MOBILE, Ala. (WKRG) — For decades hundreds of rape kits have sat on shelves, untouched, in Mobile. 757 of them to be exact. Some of those rape kits date back to the 1980s.
Thanks to $1.9 million in grants from the Department of Justice to Mobile Police, there is no more backlog. It’s been a process that’s taken several years, but now every kit has been tested.
Of the 757 kits tested, 139 have gotten hits in CODIS, a national database that stores DNA information.
“Each survivor takes the news a little differently. We hope it brings them a lot of closure and they’re able to rest a little easier,” said Lt. Matthew James, Special Victims Unit Commander.
Here’s a breakdown of the results of the 139 hits:
- 4 new arrests
- 9 hits confirmed police already arrested the right person
- 43 cases are still active investigations (police are working to locate victims or suspects, forensic leads with no suspect identified)
- 83 cases will not move forward (victim does not want to move forward with charges, suspect or victim is deceases, declined by prosecutor)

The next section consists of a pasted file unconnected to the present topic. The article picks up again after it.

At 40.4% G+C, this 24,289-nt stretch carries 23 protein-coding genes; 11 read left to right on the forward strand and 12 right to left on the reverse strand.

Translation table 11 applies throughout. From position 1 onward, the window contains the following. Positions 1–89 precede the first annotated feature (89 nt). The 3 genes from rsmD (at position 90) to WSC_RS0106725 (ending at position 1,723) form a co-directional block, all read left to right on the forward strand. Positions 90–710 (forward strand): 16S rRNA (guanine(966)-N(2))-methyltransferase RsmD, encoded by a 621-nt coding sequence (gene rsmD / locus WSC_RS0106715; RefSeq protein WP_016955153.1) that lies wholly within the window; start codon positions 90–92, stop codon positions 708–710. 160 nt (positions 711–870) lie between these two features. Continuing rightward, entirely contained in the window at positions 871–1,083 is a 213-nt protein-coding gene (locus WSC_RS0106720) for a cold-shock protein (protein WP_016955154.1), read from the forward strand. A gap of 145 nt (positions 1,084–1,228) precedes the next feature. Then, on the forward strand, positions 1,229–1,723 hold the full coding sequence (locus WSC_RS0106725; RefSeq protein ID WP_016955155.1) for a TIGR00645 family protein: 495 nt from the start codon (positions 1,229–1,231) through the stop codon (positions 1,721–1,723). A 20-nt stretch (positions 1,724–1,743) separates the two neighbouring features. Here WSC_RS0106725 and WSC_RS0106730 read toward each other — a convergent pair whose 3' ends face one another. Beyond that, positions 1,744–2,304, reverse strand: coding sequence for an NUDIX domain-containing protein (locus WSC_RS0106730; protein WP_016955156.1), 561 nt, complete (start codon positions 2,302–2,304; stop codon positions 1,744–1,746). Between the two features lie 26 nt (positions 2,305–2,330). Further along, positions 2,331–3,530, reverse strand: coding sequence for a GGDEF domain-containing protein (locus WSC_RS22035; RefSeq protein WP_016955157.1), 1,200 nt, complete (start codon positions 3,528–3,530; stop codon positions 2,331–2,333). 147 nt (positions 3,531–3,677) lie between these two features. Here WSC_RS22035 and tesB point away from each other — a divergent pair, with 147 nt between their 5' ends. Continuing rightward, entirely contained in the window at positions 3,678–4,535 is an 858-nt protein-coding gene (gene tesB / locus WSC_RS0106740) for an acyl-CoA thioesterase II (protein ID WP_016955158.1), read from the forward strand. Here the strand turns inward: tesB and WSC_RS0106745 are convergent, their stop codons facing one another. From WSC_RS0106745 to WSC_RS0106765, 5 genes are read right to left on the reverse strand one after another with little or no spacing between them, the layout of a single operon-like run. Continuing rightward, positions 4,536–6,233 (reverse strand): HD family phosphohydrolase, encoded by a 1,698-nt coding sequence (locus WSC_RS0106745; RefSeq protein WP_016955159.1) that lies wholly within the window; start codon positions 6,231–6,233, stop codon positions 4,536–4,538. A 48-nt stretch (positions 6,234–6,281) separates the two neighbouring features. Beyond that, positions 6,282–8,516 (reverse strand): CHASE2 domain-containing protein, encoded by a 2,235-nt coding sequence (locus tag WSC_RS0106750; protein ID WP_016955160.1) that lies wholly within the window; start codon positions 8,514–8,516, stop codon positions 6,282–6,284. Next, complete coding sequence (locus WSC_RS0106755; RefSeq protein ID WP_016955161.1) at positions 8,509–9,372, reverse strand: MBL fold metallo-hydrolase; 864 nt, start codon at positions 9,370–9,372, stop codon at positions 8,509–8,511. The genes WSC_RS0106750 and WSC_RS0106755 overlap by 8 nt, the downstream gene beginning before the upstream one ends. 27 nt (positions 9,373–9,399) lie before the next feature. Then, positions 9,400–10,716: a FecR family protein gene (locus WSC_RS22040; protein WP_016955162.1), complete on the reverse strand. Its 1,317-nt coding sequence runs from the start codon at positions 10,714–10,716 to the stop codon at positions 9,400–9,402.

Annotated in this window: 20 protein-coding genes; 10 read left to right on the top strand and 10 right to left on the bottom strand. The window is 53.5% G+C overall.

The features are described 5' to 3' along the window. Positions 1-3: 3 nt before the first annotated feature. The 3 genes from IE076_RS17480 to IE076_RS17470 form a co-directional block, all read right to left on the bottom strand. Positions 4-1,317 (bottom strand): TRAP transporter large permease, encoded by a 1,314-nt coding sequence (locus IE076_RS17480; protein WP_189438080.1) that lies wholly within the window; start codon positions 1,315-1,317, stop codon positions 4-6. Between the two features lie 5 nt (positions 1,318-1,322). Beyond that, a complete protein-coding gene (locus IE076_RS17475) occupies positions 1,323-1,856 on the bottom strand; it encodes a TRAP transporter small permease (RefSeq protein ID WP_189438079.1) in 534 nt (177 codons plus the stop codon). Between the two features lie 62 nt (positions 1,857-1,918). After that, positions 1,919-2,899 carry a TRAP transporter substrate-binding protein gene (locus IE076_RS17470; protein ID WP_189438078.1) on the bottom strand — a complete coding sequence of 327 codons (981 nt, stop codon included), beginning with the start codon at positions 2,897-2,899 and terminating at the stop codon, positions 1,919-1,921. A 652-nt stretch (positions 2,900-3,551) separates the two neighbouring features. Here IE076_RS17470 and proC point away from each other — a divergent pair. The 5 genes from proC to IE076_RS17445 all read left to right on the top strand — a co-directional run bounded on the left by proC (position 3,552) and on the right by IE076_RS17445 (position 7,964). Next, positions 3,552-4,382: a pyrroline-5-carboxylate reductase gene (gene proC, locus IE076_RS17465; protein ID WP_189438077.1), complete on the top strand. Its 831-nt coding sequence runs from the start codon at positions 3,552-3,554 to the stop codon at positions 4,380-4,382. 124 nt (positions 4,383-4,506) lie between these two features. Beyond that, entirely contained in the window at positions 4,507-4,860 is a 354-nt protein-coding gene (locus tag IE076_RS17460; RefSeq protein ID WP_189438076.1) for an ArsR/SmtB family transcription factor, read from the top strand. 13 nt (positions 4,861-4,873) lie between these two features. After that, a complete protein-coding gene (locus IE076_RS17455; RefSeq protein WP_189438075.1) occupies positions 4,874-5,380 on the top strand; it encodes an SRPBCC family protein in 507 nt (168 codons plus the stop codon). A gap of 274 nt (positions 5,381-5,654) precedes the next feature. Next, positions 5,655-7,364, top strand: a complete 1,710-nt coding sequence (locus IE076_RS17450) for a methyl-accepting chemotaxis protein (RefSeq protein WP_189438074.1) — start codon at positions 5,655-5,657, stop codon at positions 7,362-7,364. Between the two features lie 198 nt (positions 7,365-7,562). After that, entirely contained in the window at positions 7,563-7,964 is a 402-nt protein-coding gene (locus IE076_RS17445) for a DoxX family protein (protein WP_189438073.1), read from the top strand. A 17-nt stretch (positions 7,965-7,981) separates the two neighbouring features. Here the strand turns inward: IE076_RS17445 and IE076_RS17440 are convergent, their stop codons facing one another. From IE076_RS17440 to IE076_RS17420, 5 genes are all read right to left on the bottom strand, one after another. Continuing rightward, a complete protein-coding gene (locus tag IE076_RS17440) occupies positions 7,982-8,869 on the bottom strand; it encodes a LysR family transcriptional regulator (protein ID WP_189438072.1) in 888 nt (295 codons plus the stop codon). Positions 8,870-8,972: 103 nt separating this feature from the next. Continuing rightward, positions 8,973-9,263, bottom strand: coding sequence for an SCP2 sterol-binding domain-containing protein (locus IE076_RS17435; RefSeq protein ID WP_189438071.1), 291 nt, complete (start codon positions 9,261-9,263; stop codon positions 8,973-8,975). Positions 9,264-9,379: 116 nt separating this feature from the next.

Police say the process has been successful and what they’ve learned over the past few years has been invaluable.
“This whole process has led to an involution as to how we investigate sex crimes and a shift in the focus of how we relate to victims and they’re treated in the investigation,” said Lt. James.
So now they’re teaching others. On Wednesday Mobile Police in conjunction with the District Attorney’s Office and the Rape Crisis Center hosted a training for officers across the region. The training focused on teaching officers about the process of sexual assault investigation and prosecution, advocacy, and how to use a victim-centered approach.
Mobile Police say what they’ve learned about advancements in technology and how to relate to victims has helped them be successful in new cases.